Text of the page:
Anyone who has enjoyed a meal at a Peruvian restaurant seems to leave with a deep craving for a particular green dipping sauce. Served alongside chicken, fried plantains, or fish, the sauce seems to go with everything.
The mystery surrounding this seemingly simple sauce has inspired many blog posts and questions on chat groups, as well as a myriad of recipes.
Recipes vary wildly: Is there a whole head of lettuce in the sauce? Is mayonnaise included? What kind of pepper is used? Even in Peru there seems to be disagreement over the one true recipe.
Made with a native Andean pepper, the aji amaillo, this sauce packs a lot of flavor. In the United States it is often made with jalapeño peppers, because they are more readily available. Our recipe calls for aji amarillo sauce, which is easy to get from Amazon if your local grocer doesn’t carry it. We also used mayo, with the addition of a ripe avocado for a smooth richness that tempers the spice.
FOR THE GREEN SAUCE
- 2-3 jalapeños, about half of the ribs & seeds removed, roughly chopped
- 2 tablespoons Aji Amarillo paste
- 1 packed cup cilantro, leaves and tender stems
- 1/3 cup mayonnaise
- 1 small ripe avocado (or ½ large), diced
- 2 tablespoons cotija cheese
- 1 fresh lime, zest and juice
- 1 teaspoon minced garlic
- 1 teaspoon vinegar
- Salt and freshly ground black pepper
FOR THE CHICKEN
- 1 whole Green Circle Chicken, about 3-4 lbs
- 2 lemons, zest and juice, divided use
- 2 tablespoons minced garlic (about 3 large cloves)
- 1 tablespoon ground cumin
- 1 tablespoon Spanish paprika
- ½ teaspoon freshly ground black pepper
- ½ teaspoon dried Mexican oregano, crumbled
- Kosher salt
- 1½ tablespoons olive oil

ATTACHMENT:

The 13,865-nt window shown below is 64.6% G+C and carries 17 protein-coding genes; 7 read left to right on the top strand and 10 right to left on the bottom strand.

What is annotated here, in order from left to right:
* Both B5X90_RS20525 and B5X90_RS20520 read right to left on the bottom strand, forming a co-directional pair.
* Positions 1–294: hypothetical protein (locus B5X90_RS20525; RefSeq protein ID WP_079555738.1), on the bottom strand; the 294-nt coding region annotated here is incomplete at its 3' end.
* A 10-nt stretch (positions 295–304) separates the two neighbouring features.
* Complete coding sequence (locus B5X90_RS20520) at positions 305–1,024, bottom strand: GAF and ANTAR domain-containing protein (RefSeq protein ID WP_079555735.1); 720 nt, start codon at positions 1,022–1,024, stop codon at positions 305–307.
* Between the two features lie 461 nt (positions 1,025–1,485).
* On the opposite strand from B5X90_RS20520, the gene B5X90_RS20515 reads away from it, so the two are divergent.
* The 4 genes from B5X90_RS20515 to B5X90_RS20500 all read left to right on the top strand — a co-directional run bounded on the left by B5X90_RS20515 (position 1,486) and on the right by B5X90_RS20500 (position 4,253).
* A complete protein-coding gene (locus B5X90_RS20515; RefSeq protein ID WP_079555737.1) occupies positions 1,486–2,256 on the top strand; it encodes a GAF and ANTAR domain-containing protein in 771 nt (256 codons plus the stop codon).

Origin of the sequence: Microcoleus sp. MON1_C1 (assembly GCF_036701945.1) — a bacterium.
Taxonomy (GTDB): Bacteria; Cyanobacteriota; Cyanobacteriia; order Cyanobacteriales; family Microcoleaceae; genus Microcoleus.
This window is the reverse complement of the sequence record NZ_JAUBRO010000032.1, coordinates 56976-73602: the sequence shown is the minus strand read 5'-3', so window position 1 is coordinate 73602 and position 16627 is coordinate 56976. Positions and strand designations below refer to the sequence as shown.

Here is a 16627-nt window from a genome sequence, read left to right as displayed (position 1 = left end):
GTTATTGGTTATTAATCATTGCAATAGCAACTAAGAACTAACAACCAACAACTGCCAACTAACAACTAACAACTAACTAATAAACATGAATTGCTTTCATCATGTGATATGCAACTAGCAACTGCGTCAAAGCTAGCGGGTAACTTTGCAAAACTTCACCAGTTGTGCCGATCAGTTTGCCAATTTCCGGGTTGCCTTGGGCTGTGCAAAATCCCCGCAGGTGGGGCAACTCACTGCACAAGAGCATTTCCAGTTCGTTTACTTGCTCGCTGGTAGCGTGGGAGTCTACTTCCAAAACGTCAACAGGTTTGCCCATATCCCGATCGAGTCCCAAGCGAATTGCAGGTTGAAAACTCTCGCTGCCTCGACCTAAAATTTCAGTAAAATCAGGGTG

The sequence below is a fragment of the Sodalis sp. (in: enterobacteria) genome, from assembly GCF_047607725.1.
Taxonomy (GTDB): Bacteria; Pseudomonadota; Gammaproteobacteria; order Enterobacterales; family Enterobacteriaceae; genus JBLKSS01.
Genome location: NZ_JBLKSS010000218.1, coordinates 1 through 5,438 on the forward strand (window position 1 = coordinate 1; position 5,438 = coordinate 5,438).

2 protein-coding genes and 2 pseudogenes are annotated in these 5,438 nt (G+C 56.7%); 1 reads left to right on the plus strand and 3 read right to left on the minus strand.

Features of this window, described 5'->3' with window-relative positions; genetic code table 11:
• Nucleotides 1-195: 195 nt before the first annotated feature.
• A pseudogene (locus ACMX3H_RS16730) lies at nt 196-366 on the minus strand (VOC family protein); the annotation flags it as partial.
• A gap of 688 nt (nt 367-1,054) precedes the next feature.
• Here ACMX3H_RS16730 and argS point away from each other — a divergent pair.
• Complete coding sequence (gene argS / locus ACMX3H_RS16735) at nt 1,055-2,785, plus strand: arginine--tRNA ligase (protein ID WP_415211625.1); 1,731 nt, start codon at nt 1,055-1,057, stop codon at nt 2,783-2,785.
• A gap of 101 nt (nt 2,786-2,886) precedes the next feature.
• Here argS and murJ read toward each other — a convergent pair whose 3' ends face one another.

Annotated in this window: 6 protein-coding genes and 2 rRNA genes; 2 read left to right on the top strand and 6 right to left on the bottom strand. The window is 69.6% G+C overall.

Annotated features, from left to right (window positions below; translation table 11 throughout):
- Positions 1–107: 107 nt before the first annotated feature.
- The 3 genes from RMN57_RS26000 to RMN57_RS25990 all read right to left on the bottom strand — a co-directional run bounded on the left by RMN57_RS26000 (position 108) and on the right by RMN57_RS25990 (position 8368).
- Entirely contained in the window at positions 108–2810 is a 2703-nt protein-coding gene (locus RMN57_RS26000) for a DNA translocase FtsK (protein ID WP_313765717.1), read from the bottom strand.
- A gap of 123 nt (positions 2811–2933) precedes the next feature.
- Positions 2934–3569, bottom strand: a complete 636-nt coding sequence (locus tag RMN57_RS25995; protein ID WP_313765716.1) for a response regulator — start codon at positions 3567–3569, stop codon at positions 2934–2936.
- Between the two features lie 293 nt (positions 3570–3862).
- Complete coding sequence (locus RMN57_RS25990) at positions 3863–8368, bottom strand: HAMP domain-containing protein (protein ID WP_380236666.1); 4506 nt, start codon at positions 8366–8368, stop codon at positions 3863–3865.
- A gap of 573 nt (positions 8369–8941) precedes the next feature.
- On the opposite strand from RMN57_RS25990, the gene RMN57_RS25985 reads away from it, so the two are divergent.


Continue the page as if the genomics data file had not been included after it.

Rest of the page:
- Make the green sauce: To the bowl of a food processor, add jalapeños, Aji Amarillo paste, cilantro, mayonnaise, avocado, cotija cheese, lime zest and juice, garlic, and vinegar. Pulse until mixture is blended then process until smooth; season to taste with salt and pepper. Sauce can be made several days in advance; store covered in the refrigerator.
- Preheat oven to 400 degrees F.
- Butterfly the chicken: place the chicken breast side down on a cutting board. Using poultry shears, cut out the backbone starting on one side of the tail and cutting through the ribs to the neck. Repeat on other side. Save the back for stock or another use (see notes). Flip the chicken over and splay open the legs. Place your palm in between the breasts at the highest point; press down hard until you hear the breastbone crack. This will allow the chicken to lay as flat as possible. Spread the legs out evenly and fold the wing tips under.
- Cut one of the lemons in half and squeeze lemon juice over both sides of the chicken, rubbing the juice into the skin.
- Zest the remaining lemon into a small bowl, then cut in half and squeeze juice over the zest. Stir in garlic, cumin, paprika, pepper, oregano, and ½ teaspoon salt. Stir in olive oil, mixing well.
- From both edges of the chicken, gently loosen the skin from the breast and thighs. Using your fingers, gently spread about 2 tablespoons of the paste under the skin. Season chicken all over with kosher salt.
- Place chicken in a shallow roasting pan or heavy rimmed sheet pan. Roast in the preheated oven for 15 minutes, then baste with pan drippings and brush all over with remaining spice mixture. Continue to cook, basting with drippings every 10 minutes, until an instant read thermometer inserted into the thickest part of the thighs and breast registers 165 degrees F, about 45 minutes.
- Transfer chicken to a cutting board and rest for 20 minutes. Reserve pan drippings. Break down chicken into serving parts and place on a platter. Spoon pan drippings all over the chicken; serve with green sauce on the side.
Recipe Notes: Aji Amarillo paste can be purchased in the Hispanic section of some supermarkets, and also online. Don’t skip it! It’s the most important part of the green sauce. Leftover sauce can be served with any grilled or roasted meats, with rice, or as a dipping sauce for empanadas.
This chicken can also be made on a gas grill with or without a rotisserie attachment (if using an attachment, keep the bird whole and follow manufactures instructions). Using a grilling method, you’ll lose out on the drippings but will gain extra flavor from a little char.